Mains hum

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Mains hum (also known as mains hum ) refers to an undesired oscillation that originates from the electrical mains voltage . The hum frequency in Europe is 50 or 100  Hz .

The term mains hum comes from sound engineering when this oscillation can be heard as an interference signal on the loudspeaker as a low tone. In general, mains hum is used to denote not only the oscillation coming from the mains voltage but also its superimposition over an electrical useful signal if it leads to a noticeable corruption of the useful signal. This becomes more apparent the lower the electrical signal voltage .

Typical 50 Hz hum

Mechanical vibration

Mechanically caused mains hum occurs in power transformers , for example, due to magnetostriction in the iron core . The change in length and thus the oscillation of the core is not the result of inadequate mechanical fixation, but rather a quantum mechanical effect . This vibration immediately creates an audible sound. It occurs with twice the mains frequency , since the mechanical forces act in the same direction on parts of the core or the coil with every half oscillation. The volume of these noises can only be muffled by sound-insulating and structural additions.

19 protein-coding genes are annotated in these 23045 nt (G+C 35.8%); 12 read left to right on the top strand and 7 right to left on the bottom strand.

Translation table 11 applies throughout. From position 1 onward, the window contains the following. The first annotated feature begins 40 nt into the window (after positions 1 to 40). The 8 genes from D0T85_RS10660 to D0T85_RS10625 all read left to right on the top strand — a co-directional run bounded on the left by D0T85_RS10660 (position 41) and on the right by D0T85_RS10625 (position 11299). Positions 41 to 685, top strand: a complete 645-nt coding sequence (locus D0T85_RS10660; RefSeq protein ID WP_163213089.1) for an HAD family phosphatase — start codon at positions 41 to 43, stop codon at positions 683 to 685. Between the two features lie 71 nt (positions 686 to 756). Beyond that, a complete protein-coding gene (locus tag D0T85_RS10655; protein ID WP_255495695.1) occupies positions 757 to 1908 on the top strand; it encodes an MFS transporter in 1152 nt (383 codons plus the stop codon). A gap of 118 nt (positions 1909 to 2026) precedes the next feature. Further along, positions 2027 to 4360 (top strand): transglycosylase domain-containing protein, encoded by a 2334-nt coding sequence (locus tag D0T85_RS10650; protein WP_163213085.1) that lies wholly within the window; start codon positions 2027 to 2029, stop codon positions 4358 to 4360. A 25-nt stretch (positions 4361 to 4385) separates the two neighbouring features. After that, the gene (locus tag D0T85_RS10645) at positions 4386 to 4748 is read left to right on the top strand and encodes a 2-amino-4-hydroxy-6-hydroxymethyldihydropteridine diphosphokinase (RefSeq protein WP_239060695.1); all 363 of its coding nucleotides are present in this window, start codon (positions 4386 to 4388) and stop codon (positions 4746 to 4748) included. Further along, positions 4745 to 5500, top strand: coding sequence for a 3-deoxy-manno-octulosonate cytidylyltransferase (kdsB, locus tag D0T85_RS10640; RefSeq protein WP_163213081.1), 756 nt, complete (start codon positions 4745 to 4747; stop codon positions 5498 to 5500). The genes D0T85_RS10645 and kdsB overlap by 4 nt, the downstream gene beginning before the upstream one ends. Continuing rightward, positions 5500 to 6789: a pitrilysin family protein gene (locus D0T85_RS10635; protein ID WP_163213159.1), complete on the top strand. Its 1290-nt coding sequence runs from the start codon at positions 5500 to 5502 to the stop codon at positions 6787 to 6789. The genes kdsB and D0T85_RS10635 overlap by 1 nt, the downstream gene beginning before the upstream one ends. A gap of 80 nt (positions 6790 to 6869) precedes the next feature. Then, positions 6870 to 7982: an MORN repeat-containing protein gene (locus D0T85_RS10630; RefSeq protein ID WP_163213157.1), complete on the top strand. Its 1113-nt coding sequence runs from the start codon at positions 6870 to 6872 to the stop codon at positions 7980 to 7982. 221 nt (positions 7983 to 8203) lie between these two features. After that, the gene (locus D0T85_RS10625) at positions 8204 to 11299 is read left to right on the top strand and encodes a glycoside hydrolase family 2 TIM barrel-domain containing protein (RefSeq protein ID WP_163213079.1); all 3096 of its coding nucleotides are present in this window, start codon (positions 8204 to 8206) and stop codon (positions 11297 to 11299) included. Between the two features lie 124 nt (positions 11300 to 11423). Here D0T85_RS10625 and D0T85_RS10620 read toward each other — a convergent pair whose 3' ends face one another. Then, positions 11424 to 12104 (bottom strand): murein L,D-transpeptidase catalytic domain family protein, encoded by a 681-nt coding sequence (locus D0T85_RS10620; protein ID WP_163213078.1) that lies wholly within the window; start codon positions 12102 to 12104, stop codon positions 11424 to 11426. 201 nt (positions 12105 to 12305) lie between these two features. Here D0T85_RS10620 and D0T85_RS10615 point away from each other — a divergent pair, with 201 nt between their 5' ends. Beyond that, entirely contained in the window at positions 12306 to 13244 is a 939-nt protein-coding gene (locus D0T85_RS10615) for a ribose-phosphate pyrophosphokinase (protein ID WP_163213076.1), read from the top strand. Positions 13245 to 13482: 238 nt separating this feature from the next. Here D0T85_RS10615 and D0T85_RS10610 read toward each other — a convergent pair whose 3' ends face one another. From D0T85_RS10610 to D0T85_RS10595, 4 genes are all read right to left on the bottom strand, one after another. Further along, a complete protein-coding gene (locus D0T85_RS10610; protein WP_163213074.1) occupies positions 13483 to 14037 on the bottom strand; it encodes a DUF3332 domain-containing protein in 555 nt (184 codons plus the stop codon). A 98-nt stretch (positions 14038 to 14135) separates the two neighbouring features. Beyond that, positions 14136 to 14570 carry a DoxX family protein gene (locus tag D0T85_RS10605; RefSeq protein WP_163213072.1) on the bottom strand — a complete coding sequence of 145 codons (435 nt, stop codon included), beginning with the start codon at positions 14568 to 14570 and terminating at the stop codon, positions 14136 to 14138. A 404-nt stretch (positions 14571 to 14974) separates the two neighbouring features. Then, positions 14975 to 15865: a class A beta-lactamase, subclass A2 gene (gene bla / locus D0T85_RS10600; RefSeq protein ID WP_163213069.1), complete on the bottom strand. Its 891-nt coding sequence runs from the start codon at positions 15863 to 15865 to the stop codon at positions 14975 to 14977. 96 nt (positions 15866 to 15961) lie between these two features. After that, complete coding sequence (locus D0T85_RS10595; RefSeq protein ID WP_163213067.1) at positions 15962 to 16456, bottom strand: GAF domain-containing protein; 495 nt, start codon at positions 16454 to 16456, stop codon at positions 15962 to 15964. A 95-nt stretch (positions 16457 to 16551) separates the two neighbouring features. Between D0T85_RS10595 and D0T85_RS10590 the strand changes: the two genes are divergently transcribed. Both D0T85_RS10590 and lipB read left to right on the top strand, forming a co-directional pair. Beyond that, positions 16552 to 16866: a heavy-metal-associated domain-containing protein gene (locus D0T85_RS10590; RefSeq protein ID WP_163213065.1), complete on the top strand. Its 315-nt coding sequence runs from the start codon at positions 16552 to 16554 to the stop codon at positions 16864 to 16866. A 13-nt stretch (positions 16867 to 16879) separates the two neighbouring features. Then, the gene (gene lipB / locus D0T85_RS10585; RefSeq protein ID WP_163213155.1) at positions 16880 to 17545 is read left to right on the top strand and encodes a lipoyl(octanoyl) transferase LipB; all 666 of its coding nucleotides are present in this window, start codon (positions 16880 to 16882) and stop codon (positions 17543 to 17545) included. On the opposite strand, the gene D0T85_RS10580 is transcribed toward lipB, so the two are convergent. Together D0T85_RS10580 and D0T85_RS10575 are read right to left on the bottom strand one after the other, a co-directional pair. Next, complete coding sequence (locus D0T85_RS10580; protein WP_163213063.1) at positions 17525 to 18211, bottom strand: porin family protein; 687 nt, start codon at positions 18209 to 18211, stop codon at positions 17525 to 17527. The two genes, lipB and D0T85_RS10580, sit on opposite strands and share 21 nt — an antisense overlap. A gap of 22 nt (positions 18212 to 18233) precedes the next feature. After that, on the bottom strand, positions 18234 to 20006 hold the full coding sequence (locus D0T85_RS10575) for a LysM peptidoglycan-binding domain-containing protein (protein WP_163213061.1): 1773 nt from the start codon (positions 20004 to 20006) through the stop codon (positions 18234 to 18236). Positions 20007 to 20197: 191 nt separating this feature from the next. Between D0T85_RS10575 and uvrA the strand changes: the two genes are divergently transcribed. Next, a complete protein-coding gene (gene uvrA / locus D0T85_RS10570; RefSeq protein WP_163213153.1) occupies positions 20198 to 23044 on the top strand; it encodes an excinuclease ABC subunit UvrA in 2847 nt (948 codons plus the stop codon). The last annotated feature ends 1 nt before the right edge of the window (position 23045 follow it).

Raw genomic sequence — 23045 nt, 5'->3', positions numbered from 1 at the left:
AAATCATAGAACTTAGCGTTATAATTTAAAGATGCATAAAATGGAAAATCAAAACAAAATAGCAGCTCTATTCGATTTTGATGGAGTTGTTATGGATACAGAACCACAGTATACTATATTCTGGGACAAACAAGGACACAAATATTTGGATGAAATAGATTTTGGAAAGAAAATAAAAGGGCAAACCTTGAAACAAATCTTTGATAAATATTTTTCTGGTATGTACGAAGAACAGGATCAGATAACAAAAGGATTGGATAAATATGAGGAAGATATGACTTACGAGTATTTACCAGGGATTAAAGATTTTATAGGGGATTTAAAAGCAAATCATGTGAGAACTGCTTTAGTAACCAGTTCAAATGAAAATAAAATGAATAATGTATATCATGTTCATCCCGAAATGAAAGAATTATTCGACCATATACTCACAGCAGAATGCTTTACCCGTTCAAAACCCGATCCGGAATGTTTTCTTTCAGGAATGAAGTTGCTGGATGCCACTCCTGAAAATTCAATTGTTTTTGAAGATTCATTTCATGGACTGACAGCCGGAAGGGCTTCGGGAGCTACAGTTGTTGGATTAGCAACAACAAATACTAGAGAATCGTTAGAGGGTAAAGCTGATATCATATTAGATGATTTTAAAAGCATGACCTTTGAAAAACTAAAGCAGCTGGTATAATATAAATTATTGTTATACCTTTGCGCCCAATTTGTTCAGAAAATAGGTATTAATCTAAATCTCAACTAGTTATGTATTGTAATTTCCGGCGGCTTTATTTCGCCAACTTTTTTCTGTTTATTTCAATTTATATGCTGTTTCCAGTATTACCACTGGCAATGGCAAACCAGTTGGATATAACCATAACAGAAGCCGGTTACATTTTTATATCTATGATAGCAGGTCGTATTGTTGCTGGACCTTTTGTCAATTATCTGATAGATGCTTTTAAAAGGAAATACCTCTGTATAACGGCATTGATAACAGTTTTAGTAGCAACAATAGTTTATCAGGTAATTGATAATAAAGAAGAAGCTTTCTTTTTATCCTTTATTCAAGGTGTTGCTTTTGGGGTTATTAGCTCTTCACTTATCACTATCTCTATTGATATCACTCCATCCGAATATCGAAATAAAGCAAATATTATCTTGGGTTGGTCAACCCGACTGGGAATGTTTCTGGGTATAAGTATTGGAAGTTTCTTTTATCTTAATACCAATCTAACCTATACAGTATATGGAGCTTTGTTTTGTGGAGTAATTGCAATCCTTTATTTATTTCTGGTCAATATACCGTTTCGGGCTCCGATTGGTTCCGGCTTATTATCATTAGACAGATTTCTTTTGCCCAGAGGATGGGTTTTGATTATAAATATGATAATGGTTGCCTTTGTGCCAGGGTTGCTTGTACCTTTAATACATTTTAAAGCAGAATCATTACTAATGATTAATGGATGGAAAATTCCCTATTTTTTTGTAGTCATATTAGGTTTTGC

Electric vibration

Due to the electromagnetic field in the room , electrical alternating voltage is coupled into every electronic device . The mains hum is particularly unpleasantly audible, for example, when the input terminal of an amplifier with a loudspeaker output is touched with a finger. Like every piece of electrical wiring, humans act as antennas in the 50 Hz field; the high-impedance amplifier input picks up the weak signal and generates a hum in the loudspeaker.

Electronic devices are operated with DC voltage , which is usually generated from AC voltage via a power supply unit . Depending on the type of rectification , ripple voltage occurs with the mains frequency or twice that.

Reasons for the mains hum can be inadequately smoothed supply voltage with residual ripple , poorly shielded cables and unsuitable routing of the ground cable (among other things as a hum loop ).

The mains hum also has a disruptive effect in all types of high-resistance circuits. For example, the mains hum can change or cover the curve of the useful signal and hinder the measurement with the oscilloscope . The measurement of weak signals that are recorded directly on the human body can also be disturbed, as is the case with EKG or EEG measurements. In order to avoid mains hum, complex precautions are necessary in terms of circuitry .

See also

Web links

Wiktionary: Netzhummen  - explanations of meanings, word origins, synonyms, translations


  • Joachim Franz: EMC, fail-safe construction of electronic circuits . Teubner, Stuttgart Leipzig Wiesbaden 2002, ISBN 3-519-00397-X .